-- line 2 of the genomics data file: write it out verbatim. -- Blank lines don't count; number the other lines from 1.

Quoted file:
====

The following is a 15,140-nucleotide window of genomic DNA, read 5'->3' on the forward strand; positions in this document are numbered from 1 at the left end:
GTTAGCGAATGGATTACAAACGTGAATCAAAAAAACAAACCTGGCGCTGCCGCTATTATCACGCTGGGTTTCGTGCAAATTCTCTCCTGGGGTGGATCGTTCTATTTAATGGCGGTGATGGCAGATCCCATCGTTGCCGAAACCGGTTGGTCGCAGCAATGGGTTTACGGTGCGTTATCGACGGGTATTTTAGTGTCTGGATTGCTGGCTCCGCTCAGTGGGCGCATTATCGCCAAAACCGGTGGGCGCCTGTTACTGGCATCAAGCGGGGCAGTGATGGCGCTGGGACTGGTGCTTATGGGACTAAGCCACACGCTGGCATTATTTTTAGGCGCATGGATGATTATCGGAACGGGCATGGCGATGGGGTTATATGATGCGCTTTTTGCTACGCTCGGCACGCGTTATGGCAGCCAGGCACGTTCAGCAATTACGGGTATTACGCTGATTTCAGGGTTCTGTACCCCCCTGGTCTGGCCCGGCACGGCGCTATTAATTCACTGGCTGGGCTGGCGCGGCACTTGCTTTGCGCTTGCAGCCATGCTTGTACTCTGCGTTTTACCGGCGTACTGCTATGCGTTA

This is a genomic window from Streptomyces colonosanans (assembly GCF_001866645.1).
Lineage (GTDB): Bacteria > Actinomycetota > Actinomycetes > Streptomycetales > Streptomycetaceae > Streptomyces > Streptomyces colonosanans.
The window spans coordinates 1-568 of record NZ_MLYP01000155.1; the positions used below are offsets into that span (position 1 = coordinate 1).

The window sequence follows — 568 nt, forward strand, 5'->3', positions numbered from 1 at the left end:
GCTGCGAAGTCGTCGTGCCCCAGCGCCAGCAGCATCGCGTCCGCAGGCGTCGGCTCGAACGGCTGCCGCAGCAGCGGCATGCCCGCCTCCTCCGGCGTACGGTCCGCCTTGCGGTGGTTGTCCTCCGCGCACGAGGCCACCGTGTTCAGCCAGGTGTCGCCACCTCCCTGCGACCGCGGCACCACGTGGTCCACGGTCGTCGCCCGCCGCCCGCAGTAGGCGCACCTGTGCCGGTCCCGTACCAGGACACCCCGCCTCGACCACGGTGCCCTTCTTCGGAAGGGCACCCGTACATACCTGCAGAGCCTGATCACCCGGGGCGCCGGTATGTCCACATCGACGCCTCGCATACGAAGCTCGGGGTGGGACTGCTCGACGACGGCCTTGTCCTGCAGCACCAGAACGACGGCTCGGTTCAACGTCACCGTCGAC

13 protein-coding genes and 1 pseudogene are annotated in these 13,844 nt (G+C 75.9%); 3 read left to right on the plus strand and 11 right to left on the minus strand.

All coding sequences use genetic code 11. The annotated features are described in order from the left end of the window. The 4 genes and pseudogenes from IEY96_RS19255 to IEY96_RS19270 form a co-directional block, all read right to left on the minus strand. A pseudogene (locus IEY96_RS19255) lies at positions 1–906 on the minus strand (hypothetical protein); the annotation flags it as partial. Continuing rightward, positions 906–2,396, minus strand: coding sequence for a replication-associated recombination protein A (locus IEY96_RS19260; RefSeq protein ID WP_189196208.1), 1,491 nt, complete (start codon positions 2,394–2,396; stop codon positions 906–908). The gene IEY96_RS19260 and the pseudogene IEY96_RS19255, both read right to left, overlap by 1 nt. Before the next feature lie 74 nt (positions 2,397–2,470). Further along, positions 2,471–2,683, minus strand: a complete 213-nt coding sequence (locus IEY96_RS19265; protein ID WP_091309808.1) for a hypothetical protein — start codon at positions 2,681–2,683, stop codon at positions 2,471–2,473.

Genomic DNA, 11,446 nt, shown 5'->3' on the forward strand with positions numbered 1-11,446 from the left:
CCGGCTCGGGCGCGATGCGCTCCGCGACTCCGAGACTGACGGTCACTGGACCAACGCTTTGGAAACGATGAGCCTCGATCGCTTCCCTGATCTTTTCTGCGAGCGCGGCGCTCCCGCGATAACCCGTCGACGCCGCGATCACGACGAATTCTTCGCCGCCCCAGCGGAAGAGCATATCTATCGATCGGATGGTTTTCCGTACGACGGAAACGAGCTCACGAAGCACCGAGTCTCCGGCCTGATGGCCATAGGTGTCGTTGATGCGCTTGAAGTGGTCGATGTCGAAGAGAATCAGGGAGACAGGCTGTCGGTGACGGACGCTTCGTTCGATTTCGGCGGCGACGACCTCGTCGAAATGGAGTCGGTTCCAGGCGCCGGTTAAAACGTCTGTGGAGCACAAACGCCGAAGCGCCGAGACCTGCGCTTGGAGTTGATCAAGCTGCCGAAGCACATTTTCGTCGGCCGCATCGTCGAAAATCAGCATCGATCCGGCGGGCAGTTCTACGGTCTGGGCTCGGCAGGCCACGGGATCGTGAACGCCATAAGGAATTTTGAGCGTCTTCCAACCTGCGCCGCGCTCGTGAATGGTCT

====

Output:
GTTAGCGAATGGATTACAAACGTGAATCAAAAAAACAAACCTGGCGCTGCCGCTATTATCACGCTGGGTTTCGTGCAAATTCTCTCCTGGGGTGGATCGTTCTATTTAATGGCGGTGATGGCAGATCCCATCGTTGCCGAAACCGGTTGGTCGCAGCAATGGGTTTACGGTGCGTTATCGACGGGTATTTTAGTGTCTGGATTGCTGGCTCCGCTCAGTGGGCGCATTATCGCCAAAACCGGTGGGCGCCTGTTACTGGCATCAAGCGGGGCAGTGATGGCGCTGGGACTGGTGCTTATGGGACTAAGCCACACGCTGGCATTATTTTTAGGCGCATGGATGATTATCGGAACGGGCATGGCGATGGGGTTATATGATGCGCTTTTTGCTACGCTCGGCACGCGTTATGGCAGCCAGGCACGTTCAGCAATTACGGGTATTACGCTGATTTCAGGGTTCTGTACCCCCCTGGTCTGGCCCGGCACGGCGCTATTAATTCACTGGCTGGGCTGGCGCGGCACTTGCTTTGCGCTTGCAGCCATGCTTGTACTCTGCGTTTTACCGGCGTACTGCTATGCGTTA